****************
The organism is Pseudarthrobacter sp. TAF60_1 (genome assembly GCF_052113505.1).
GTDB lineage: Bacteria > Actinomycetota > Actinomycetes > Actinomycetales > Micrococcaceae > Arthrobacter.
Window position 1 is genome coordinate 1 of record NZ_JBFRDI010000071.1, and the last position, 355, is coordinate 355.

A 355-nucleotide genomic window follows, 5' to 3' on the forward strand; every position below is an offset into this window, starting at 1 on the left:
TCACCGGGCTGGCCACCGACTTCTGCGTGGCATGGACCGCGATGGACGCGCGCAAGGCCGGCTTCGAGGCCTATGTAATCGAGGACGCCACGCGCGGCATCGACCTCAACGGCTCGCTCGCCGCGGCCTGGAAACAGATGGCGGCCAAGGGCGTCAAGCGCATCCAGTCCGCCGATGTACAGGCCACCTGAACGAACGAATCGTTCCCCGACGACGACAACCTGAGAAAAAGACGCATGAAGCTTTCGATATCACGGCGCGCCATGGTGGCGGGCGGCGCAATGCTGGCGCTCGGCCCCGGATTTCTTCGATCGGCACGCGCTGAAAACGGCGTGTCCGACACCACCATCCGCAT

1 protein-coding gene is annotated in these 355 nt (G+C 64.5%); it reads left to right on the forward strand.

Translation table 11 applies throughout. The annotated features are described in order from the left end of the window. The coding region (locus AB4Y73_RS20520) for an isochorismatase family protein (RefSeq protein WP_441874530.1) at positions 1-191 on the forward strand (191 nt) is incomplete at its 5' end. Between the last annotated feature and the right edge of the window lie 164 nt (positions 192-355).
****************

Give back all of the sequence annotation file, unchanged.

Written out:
The organism is Pseudarthrobacter sp. TAF60_1 (genome assembly GCF_052113505.1).
GTDB lineage: Bacteria > Actinomycetota > Actinomycetes > Actinomycetales > Micrococcaceae > Arthrobacter.
Window position 1 is genome coordinate 1 of record NZ_JBFRDI010000071.1, and the last position, 355, is coordinate 355.

A 355-nucleotide genomic window follows, 5' to 3' on the forward strand; every position below is an offset into this window, starting at 1 on the left:
TCACCGGGCTGGCCACCGACTTCTGCGTGGCATGGACCGCGATGGACGCGCGCAAGGCCGGCTTCGAGGCCTATGTAATCGAGGACGCCACGCGCGGCATCGACCTCAACGGCTCGCTCGCCGCGGCCTGGAAACAGATGGCGGCCAAGGGCGTCAAGCGCATCCAGTCCGCCGATGTACAGGCCACCTGAACGAACGAATCGTTCCCCGACGACGACAACCTGAGAAAAAGACGCATGAAGCTTTCGATATCACGGCGCGCCATGGTGGCGGGCGGCGCAATGCTGGCGCTCGGCCCCGGATTTCTTCGATCGGCACGCGCTGAAAACGGCGTGTCCGACACCACCATCCGCAT

1 protein-coding gene is annotated in these 355 nt (G+C 64.5%); it reads left to right on the forward strand.

Translation table 11 applies throughout. The annotated features are described in order from the left end of the window. The coding region (locus AB4Y73_RS20520) for an isochorismatase family protein (RefSeq protein WP_441874530.1) at positions 1-191 on the forward strand (191 nt) is incomplete at its 5' end. Between the last annotated feature and the right edge of the window lie 164 nt (positions 192-355).